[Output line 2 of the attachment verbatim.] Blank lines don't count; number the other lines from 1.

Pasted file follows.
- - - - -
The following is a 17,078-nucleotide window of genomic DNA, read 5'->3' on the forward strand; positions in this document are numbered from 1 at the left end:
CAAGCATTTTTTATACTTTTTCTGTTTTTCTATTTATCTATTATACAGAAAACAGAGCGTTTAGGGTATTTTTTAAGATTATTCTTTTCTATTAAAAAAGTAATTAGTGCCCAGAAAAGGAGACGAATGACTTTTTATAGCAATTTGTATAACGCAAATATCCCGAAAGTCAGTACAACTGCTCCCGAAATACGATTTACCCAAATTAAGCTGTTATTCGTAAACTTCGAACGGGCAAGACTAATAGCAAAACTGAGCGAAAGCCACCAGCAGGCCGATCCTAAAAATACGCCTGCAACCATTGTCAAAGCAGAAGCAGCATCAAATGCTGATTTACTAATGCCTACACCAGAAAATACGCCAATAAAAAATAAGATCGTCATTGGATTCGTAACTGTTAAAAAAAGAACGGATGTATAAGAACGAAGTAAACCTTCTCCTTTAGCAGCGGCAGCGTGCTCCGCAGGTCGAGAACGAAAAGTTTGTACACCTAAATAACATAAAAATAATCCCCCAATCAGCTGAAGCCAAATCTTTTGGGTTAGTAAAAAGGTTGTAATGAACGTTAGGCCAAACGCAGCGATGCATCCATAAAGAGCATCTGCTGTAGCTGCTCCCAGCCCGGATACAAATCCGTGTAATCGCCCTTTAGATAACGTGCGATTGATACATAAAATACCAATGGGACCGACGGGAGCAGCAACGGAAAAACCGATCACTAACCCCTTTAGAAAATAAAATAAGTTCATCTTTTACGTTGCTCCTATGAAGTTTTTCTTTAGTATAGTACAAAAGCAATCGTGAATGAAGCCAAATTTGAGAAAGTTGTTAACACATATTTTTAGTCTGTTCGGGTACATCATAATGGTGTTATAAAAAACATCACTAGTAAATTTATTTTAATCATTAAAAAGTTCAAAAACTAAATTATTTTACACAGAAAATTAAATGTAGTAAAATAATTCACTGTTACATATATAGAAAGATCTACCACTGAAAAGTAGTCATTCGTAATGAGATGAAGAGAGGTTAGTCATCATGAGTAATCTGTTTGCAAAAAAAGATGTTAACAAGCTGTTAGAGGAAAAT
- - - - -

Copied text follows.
CAAGCATTTTTTATACTTTTTCTGTTTTTCTATTTATCTATTATACAGAAAACAGAGCGTTTAGGGTATTTTTTAAGATTATTCTTTTCTATTAAAAAAGTAATTAGTGCCCAGAAAAGGAGACGAATGACTTTTTATAGCAATTTGTATAACGCAAATATCCCGAAAGTCAGTACAACTGCTCCCGAAATACGATTTACCCAAATTAAGCTGTTATTCGTAAACTTCGAACGGGCAAGACTAATAGCAAAACTGAGCGAAAGCCACCAGCAGGCCGATCCTAAAAATACGCCTGCAACCATTGTCAAAGCAGAAGCAGCATCAAATGCTGATTTACTAATGCCTACACCAGAAAATACGCCAATAAAAAATAAGATCGTCATTGGATTCGTAACTGTTAAAAAAAGAACGGATGTATAAGAACGAAGTAAACCTTCTCCTTTAGCAGCGGCAGCGTGCTCCGCAGGTCGAGAACGAAAAGTTTGTACACCTAAATAACATAAAAATAATCCCCCAATCAGCTGAAGCCAAATCTTTTGGGTTAGTAAAAAGGTTGTAATGAACGTTAGGCCAAACGCAGCGATGCATCCATAAAGAGCATCTGCTGTAGCTGCTCCCAGCCCGGATACAAATCCGTGTAATCGCCCTTTAGATAACGTGCGATTGATACATAAAATACCAATGGGACCGACGGGAGCAGCAACGGAAAAACCGATCACTAACCCCTTTAGAAAATAAAATAAGTTCATCTTTTACGTTGCTCCTATGAAGTTTTTCTTTAGTATAGTACAAAAGCAATCGTGAATGAAGCCAAATTTGAGAAAGTTGTTAACACATATTTTTAGTCTGTTCGGGTACATCATAATGGTGTTATAAAAAACATCACTAGTAAATTTATTTTAATCATTAAAAAGTTCAAAAACTAAATTATTTTACACAGAAAATTAAATGTAGTAAAATAATTCACTGTTACATATATAGAAAGATCTACCACTGAAAAGTAGTCATTCGTAATGAGATGAAGAGAGGTTAGTCATCATGAGTAATCTGTTTGCAAAAAAAGATGTTAACAAGCTGTTAGAGGAAAAT